Rep. Gregory Meeks, D-N.Y., said Rep. John Conyers, D-Mich., should step down as the top Democrat on the House Judiciary Committee while the House Committee on Ethics investigates allegations of sexual harassment against him.
“I really think that probably the appropriate thing right now is he should step down as the ranking member of the Judiciary Committee and be subject to this ethics investigation so it can be determined whether or not there’s a practice or pattern, and then appropriate consideration should be made at that time as soon as the Ethics Committee finishes its review,” Meeks told CNN on Wednesday.
Rep. Gregory Meeks: Conyers "should step down as the ranking member of the Judiciary Committee and be subject to this ethics investigation" https://t.co/gOCW2HXH4S— CNN Newsroom (@CNNnewsroom) November 22, 2017
The House Committee on Ethics has launched an investigation into allegations of sexual harassment against Conyers, the longest serving member of Congress and a founding member of the Congressional Black Caucus.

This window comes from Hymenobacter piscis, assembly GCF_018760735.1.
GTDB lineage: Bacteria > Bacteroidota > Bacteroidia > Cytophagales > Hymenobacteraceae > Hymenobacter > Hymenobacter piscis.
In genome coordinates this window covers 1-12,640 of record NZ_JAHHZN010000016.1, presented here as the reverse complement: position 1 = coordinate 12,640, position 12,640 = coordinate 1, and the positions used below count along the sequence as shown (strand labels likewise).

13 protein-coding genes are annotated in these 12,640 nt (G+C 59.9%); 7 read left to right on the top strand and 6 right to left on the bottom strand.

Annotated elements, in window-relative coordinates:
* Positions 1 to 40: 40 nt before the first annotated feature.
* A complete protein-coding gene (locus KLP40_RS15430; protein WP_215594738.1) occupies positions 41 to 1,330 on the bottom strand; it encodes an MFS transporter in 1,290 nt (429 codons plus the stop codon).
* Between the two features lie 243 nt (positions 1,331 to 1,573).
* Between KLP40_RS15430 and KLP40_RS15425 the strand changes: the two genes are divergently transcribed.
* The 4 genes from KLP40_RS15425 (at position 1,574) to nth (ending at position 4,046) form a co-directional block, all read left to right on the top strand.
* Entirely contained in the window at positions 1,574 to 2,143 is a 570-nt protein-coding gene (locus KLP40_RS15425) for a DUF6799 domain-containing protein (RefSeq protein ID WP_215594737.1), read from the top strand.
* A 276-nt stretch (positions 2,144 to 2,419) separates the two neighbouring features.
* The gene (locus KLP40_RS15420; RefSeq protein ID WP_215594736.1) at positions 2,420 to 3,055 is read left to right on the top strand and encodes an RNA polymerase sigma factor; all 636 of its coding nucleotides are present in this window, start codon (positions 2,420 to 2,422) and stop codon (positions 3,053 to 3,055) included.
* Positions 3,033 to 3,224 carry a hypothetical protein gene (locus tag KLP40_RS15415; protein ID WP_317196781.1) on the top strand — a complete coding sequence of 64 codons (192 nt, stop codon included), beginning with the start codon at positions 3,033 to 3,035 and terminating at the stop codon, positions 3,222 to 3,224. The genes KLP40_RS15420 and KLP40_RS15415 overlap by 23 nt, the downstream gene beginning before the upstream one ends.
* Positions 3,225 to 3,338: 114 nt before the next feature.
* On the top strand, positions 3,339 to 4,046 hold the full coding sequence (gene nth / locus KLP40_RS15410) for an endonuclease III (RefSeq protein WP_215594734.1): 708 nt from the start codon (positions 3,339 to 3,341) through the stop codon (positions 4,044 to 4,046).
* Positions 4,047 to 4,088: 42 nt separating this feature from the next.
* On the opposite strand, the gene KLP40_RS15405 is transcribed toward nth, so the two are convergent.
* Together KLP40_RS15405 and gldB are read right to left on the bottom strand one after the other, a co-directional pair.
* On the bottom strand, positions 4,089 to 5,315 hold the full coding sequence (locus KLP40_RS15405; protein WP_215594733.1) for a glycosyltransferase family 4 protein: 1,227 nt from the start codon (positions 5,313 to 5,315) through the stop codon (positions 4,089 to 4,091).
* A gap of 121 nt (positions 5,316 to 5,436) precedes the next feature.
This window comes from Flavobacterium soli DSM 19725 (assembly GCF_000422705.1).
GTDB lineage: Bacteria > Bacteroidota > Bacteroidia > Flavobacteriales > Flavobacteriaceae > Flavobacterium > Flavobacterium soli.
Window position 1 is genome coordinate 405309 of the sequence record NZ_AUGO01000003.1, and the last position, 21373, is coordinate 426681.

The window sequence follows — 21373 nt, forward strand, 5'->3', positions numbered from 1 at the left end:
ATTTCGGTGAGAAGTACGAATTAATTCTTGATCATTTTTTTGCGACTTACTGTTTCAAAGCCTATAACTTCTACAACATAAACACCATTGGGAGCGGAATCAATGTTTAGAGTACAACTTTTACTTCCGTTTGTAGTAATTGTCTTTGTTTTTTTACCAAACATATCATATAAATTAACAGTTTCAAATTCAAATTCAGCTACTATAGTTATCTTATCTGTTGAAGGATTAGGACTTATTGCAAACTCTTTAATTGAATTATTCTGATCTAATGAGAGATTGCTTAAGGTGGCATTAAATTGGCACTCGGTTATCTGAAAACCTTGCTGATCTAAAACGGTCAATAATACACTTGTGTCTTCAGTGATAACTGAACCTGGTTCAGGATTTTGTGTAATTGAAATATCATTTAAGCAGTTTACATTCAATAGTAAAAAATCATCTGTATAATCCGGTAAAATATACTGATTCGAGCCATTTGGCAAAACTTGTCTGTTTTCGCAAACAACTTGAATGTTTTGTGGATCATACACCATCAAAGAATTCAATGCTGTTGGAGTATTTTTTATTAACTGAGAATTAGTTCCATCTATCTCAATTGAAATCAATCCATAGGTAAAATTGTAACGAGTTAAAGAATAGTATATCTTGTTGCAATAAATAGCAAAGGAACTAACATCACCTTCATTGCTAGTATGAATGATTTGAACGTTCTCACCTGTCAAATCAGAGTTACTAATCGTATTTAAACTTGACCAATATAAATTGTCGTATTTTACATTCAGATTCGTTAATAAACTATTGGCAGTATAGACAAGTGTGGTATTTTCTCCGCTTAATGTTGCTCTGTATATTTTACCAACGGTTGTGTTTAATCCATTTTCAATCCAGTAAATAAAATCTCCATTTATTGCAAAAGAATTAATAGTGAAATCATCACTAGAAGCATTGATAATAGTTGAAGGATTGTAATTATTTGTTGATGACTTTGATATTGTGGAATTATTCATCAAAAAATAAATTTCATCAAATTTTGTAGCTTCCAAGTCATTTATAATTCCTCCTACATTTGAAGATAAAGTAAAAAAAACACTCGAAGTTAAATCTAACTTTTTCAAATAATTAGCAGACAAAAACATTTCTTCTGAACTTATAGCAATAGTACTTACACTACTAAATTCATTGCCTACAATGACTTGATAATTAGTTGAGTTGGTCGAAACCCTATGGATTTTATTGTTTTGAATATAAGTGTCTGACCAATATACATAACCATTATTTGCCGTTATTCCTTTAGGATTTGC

The probe stems from a wrongful dismissal case Conyers’ office settled in 2015 with a former female staffer who accused Conyers, 88, of firing her for rejecting his sexual advances.
Four other former employees said in signed affidavits Conyers made unwanted sexual advances toward other women in the office, touched female staffers inappropriately, asked for sexual favors, and used congressional resources to fly women to Washington, D.C. Conyers’ employees believed the congressman was having affairs with these women.
Another former female employee of Conyers accused the congressman of touching her inappropriately “repeatedly and daily” in a lawsuit that was ultimately withdrawn. The woman worked as a scheduler for Conyers but was fired in 2016.
Meeks, a member of the Congressional Black Caucus alongside Conyers, said that it is inappropriate for Conyers to continue serving as ranking member of the Judiciary Committee given the allegations against him, but with that caveat that he be permitted to retake the position if the investigation clears him of wrongdoing.
“He should step down as the ranking member with the opportunity, if he defends himself and it shows there is nothing there, he can come back,” he said. “You can’t, in my estimation, in the scenario we’re in, be the ranking member of the Judiciary Committee at this time.”